We are much more tribal than we care to confess, and far too quick to manipulate faith to support our worldly desires. Rather than having our sensibilities shaped by the ethic of Jesus, too many of us use Christianity to validate our preexisting attitudes, what we already believe, what we already want to do.

He then discusses Michele Margolis’ From Politics to the Pews which suggests that we are political first and religious second.

The difficulty in all of these approaches is that we still know far too little about what is happening in people’s minds when they are making decisions as evangelicals. Are they, in fact, acting as evangelicals or, as Peter suggests, are they simply validating prior positions with religious language. (There’s been a debate this weekend on whether abortion is a motivating force in evangelical voting or a rationalization covering other policy preferences).

Because these issues are so multidimensional, it becomes very difficult to make sense of causal order, intervening variables, and triggering factors. In a different series of posts this weekend, Ryan Burge was exploring the relationship between partisan ideology and denominational affiliation (in response to the “religious left” twitter discussions). He showed that there were very few religious traditions in which liberals outnumber conservatives, one of which was the United Church of Christ. Most show more of a mixed pattern. Then there are those like the Southern Baptist Convention was are more heavily on the politically conservative end of the scale.

But that made me think about how hard it is to unpack that descriptive data. I asked myself, where are UCC congregations located? So I went to my trustworthy source, The Association of Religion Data Archives (ARDA), and looked at the geographic distributions according to the 2010 congregations survey. What I found was that UCC congregations predominate in the Northeast and Midwest. I’ll let the reader figure out where the Southern Baptist congregation are.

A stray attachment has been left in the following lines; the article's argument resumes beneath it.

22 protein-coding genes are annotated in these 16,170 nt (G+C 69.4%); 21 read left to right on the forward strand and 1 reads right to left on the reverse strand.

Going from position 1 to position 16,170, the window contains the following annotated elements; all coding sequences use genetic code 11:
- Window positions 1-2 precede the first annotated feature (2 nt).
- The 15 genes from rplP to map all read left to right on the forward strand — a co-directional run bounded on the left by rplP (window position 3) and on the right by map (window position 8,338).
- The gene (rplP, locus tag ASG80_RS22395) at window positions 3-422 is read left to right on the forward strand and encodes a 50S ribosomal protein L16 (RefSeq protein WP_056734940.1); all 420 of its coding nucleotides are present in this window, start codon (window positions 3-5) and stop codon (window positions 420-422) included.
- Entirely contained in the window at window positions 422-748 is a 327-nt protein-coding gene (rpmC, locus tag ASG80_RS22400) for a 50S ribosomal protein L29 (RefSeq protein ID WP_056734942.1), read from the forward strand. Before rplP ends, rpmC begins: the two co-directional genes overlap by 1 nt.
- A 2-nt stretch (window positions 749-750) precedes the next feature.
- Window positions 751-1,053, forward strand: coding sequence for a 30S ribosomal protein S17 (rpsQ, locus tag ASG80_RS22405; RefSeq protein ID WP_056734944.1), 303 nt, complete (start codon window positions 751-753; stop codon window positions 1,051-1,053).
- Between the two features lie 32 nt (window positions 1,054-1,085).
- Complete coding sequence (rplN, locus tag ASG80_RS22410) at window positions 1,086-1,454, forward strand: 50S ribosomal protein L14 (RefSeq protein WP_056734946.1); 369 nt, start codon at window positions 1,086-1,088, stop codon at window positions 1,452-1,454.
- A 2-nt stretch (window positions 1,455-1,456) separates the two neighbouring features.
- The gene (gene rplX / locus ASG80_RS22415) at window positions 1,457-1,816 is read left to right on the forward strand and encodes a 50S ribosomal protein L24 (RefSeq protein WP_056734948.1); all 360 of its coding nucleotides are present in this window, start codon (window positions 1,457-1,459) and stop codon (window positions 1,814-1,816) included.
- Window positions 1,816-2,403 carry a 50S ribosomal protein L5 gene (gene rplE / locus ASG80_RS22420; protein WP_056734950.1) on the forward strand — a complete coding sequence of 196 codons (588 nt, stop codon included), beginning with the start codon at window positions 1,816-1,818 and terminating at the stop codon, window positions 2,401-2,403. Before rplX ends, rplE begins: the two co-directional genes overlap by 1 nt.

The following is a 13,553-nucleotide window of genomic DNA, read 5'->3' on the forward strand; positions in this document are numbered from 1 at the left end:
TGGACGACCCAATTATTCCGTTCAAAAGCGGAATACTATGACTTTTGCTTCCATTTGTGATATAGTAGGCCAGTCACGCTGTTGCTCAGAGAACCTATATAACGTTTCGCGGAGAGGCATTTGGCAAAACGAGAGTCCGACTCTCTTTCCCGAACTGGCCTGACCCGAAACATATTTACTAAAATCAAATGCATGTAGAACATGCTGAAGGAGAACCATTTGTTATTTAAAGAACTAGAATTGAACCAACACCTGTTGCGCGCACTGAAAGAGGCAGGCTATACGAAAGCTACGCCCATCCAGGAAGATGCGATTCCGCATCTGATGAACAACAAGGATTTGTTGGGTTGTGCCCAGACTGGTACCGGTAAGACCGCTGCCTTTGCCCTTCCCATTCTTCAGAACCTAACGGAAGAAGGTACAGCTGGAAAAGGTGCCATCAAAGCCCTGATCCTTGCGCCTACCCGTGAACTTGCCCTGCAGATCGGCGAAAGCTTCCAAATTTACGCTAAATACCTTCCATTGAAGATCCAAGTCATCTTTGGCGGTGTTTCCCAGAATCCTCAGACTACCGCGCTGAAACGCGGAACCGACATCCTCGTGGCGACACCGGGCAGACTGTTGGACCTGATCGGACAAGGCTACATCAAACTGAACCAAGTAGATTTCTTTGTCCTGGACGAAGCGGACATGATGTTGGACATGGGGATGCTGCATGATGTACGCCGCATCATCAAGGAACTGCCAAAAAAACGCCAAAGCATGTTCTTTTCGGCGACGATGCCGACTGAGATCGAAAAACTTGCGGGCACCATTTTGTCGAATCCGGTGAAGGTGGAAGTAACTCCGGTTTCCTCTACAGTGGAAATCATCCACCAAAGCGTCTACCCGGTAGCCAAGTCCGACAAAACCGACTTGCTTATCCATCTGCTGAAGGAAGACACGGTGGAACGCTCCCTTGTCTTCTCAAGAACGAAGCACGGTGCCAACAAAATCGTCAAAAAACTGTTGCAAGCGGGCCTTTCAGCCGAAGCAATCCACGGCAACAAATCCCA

If you consider what the infamous Blue and Red State maps look like, you’ll see the ways in which these maps would overlay. So are UCC folks politically liberal or do they reflect the dominant values of their region. By the way, the UMC — my own denomination — shows up in Ryan’s data as 25% liberal, 25% moderate, and 50% conservative. The congregational map for the UMC is dominant in the Eastern half of the US but more evenly distributed North and South. (I also looked at these maps by adherents per 1,000 population but it didn’t change much).

One could do the same analysis by age distribution, social class characteristics, or educational level. In any case, it’s very difficult to figure out where “evangelical” fits in the myriad factors influencing political identity and voting behavior.

I don’t have an answer, unfortunately. I simply keep wrestling with the gaps in our theoretical formulations and trying to figure out whether any classification system will give us a handle on this ever-puzzling phenomenon.

The Christianity Today Editorial: Eleven Days Later

When I saw the news that Mark Galli had penned a pro-impeachment editorial in Christianity Today on December 19th, I wasn’t sure what to think. Obviously, it was good to see an evangelical opinion leader speak out on the current political moment. Having read and heard Mark over the years, I knew he was not the kind of evangelical leader who would come to such a conclusion easily. I think it is fair to label him a traditionalist and certainly no bomb-thrower. Sure, he was a never-Trumper early on, but lots of evangelical leaders wrote similar things over the years.